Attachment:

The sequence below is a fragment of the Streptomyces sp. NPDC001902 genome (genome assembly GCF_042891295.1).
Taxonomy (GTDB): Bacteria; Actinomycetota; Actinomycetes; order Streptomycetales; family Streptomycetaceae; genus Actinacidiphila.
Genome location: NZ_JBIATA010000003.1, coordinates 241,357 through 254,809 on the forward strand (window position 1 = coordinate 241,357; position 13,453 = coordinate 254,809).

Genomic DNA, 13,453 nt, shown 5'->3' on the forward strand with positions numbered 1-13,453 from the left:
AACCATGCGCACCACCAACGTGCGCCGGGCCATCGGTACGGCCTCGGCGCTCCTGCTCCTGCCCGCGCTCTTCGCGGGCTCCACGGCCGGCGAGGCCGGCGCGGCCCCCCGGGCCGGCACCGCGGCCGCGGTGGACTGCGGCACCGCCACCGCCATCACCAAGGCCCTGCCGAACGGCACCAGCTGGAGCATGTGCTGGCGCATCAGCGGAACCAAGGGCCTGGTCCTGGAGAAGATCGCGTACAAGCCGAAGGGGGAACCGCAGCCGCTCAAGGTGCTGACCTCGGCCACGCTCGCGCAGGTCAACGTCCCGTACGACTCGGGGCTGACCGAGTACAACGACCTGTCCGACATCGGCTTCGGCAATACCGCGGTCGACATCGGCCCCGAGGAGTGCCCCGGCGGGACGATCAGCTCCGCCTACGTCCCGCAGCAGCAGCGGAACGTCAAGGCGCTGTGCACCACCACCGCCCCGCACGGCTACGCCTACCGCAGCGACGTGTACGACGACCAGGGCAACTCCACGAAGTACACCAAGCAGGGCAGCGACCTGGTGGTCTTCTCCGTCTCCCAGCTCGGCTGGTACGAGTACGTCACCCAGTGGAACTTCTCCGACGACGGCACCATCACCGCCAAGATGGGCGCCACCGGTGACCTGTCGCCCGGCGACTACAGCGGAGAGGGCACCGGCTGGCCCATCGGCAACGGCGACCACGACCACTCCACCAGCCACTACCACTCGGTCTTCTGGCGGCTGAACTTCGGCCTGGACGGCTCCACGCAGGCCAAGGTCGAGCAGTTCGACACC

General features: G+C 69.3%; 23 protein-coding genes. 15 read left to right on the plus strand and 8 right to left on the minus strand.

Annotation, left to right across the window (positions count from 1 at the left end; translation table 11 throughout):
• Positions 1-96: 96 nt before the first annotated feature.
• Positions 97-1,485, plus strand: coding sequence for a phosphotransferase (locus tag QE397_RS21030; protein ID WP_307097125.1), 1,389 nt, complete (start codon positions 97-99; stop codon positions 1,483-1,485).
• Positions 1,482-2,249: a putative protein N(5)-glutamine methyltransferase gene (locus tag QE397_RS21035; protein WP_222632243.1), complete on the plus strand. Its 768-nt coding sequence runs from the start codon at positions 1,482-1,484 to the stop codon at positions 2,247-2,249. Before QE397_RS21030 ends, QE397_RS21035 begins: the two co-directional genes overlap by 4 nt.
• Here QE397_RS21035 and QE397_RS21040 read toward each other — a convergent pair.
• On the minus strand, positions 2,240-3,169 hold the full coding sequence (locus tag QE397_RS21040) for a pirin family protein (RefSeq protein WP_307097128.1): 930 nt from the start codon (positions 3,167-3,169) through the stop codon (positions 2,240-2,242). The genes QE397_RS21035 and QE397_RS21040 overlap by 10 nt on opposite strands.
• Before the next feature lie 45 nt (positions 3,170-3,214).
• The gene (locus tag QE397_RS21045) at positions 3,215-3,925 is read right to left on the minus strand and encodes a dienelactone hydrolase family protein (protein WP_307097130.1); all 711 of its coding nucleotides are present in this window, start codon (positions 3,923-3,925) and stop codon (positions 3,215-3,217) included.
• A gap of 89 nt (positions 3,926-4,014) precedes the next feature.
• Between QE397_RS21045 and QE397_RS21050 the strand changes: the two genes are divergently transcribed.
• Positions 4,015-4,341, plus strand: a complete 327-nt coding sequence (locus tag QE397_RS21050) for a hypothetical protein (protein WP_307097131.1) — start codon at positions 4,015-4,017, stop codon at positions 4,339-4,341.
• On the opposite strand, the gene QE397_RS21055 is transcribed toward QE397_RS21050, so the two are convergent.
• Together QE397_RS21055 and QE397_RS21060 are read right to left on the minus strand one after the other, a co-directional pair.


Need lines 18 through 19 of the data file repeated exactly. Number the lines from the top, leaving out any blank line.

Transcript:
• On the opposite strand, the gene QE397_RS21055 is transcribed toward QE397_RS21050, so the two are convergent.
• Together QE397_RS21055 and QE397_RS21060 are read right to left on the minus strand one after the other, a co-directional pair.